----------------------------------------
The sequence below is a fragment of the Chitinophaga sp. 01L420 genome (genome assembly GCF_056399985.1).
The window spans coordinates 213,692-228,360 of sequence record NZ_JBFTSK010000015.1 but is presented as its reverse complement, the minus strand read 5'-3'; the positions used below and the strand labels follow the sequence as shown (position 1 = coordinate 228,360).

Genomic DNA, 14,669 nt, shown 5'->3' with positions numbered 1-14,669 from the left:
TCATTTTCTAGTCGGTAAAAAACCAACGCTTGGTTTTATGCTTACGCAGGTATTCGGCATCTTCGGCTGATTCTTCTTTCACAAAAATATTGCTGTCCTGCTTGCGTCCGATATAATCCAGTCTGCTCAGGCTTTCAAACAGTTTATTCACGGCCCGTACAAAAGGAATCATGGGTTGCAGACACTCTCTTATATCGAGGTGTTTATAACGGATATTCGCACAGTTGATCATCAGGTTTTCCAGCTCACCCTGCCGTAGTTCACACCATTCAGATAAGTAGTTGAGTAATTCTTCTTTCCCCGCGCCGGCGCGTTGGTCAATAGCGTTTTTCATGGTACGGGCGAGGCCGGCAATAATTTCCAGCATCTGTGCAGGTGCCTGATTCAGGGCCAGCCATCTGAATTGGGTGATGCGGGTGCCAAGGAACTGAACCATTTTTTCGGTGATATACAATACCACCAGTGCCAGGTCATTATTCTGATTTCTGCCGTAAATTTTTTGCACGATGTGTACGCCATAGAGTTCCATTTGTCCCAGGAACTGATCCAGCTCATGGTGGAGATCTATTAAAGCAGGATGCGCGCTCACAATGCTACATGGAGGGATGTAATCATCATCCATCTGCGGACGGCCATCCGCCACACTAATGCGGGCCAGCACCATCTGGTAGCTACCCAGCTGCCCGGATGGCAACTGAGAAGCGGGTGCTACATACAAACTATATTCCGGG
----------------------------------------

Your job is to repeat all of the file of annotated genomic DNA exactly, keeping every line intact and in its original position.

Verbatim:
The sequence below is a fragment of the Chitinophaga sp. 01L420 genome (genome assembly GCF_056399985.1).
The window spans coordinates 213,692-228,360 of sequence record NZ_JBFTSK010000015.1 but is presented as its reverse complement, the minus strand read 5'-3'; the positions used below and the strand labels follow the sequence as shown (position 1 = coordinate 228,360).

Genomic DNA, 14,669 nt, shown 5'->3' with positions numbered 1-14,669 from the left:
TCATTTTCTAGTCGGTAAAAAACCAACGCTTGGTTTTATGCTTACGCAGGTATTCGGCATCTTCGGCTGATTCTTCTTTCACAAAAATATTGCTGTCCTGCTTGCGTCCGATATAATCCAGTCTGCTCAGGCTTTCAAACAGTTTATTCACGGCCCGTACAAAAGGAATCATGGGTTGCAGACACTCTCTTATATCGAGGTGTTTATAACGGATATTCGCACAGTTGATCATCAGGTTTTCCAGCTCACCCTGCCGTAGTTCACACCATTCAGATAAGTAGTTGAGTAATTCTTCTTTCCCCGCGCCGGCGCGTTGGTCAATAGCGTTTTTCATGGTACGGGCGAGGCCGGCAATAATTTCCAGCATCTGTGCAGGTGCCTGATTCAGGGCCAGCCATCTGAATTGGGTGATGCGGGTGCCAAGGAACTGAACCATTTTTTCGGTGATATACAATACCACCAGTGCCAGGTCATTATTCTGATTTCTGCCGTAAATTTTTTGCACGATGTGTACGCCATAGAGTTCCATTTGTCCCAGGAACTGATCCAGCTCATGGTGGAGATCTATTAAAGCAGGATGCGCGCTCACAATGCTACATGGAGGGATGTAATCATCATCCATCTGCGGACGGCCATCCGCCACACTAATGCGGGCCAGCACCATCTGGTAGCTACCCAGCTGCCCGGATGGCAACTGAGAAGCGGGTGCTACATACAAACTATATTCCGGG